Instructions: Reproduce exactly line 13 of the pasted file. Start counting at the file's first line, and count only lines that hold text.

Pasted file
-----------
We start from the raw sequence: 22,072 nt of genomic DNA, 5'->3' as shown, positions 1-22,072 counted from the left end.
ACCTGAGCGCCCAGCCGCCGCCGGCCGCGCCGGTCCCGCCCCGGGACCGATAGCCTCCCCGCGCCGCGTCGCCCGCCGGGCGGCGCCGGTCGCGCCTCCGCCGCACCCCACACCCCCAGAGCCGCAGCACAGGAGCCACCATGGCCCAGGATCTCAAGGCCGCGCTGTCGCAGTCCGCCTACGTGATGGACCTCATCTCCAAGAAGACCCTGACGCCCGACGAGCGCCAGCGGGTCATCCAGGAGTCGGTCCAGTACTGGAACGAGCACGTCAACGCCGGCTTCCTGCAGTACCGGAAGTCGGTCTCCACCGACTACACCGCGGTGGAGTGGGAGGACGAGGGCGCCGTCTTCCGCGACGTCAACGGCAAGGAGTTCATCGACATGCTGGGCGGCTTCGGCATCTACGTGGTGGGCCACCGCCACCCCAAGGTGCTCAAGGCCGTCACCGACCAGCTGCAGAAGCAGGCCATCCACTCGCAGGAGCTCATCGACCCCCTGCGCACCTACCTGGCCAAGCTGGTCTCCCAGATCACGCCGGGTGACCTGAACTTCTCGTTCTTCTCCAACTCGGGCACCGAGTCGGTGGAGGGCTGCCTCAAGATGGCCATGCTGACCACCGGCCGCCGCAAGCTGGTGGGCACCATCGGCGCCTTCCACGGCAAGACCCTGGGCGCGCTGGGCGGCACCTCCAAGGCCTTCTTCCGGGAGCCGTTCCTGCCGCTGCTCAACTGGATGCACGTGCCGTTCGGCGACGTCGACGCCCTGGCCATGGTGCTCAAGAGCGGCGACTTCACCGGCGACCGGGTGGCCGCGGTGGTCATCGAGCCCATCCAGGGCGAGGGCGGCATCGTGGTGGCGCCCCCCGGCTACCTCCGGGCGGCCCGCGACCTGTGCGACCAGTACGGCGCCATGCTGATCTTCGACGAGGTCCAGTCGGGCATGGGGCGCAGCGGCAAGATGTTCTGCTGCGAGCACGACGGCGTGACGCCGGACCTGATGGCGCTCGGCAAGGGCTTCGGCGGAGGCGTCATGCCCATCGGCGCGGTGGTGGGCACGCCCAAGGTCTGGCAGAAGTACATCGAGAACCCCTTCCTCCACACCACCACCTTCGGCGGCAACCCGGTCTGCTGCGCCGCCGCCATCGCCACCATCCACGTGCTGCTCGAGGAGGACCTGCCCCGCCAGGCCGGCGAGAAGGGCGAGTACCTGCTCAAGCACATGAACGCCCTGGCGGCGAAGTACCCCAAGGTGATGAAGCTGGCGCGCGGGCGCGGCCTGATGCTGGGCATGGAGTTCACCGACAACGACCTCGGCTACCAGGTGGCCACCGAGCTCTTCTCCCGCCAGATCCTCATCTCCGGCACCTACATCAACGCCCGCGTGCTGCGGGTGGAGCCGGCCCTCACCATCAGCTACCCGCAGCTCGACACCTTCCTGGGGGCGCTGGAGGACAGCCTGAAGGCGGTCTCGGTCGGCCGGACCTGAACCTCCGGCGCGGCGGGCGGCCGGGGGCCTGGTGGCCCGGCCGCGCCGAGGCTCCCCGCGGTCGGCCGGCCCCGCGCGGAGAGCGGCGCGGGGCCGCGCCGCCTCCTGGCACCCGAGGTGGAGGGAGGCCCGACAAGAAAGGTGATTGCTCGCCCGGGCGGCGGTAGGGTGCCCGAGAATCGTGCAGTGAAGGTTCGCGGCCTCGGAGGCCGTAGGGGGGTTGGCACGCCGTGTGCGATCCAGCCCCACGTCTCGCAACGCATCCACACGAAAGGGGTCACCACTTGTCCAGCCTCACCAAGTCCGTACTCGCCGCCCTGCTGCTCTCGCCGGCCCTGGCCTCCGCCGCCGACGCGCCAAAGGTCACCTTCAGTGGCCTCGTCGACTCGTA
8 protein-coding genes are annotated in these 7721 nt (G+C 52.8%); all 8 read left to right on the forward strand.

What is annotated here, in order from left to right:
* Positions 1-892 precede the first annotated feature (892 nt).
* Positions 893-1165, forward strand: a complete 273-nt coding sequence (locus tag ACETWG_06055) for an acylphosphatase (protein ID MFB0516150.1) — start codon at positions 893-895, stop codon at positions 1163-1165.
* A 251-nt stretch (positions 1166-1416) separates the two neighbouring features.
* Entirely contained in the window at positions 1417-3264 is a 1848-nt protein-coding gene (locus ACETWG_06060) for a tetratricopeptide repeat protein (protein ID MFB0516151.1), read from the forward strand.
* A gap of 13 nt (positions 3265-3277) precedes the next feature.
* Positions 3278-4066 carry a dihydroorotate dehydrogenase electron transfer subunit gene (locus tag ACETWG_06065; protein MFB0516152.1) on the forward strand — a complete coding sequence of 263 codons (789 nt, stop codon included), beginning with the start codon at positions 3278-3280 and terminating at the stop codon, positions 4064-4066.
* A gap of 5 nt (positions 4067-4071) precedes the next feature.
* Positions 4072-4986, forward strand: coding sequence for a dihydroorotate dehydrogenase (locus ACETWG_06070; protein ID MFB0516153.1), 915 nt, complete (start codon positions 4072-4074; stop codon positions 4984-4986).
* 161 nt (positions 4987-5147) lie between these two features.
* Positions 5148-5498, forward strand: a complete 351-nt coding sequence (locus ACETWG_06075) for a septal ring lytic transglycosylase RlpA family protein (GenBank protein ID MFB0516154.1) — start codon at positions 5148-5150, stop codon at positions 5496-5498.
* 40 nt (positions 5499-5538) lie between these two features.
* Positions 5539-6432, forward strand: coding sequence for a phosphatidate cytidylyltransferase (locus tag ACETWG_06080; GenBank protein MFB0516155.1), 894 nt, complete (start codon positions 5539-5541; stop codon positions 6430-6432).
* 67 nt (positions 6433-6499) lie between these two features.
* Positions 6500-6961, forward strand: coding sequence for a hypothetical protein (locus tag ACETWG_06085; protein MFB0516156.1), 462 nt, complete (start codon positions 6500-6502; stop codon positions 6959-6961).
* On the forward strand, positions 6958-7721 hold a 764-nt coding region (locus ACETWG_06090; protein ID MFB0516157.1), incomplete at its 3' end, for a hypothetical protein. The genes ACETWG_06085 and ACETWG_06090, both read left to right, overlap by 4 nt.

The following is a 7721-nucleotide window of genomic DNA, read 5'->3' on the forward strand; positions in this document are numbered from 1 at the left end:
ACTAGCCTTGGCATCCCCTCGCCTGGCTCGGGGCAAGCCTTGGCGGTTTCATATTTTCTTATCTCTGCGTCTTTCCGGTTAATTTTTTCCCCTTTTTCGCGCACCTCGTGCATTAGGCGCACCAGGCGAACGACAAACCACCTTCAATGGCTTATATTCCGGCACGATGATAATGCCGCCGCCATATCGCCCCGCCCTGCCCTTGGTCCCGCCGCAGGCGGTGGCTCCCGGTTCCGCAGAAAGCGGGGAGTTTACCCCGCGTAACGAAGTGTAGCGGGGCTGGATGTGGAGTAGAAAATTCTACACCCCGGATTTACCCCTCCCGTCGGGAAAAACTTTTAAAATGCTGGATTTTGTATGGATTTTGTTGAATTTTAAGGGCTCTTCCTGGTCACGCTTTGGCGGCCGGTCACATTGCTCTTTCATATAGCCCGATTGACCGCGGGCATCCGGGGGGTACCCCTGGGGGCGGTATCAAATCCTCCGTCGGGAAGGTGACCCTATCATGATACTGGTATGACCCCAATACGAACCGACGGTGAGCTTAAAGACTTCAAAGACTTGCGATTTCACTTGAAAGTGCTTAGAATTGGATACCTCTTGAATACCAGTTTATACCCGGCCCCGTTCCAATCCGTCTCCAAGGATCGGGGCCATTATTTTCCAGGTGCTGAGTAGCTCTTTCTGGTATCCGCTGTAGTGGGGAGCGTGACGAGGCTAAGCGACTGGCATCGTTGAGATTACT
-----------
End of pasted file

* 161 nt (positions 4987-5147) lie between these two features.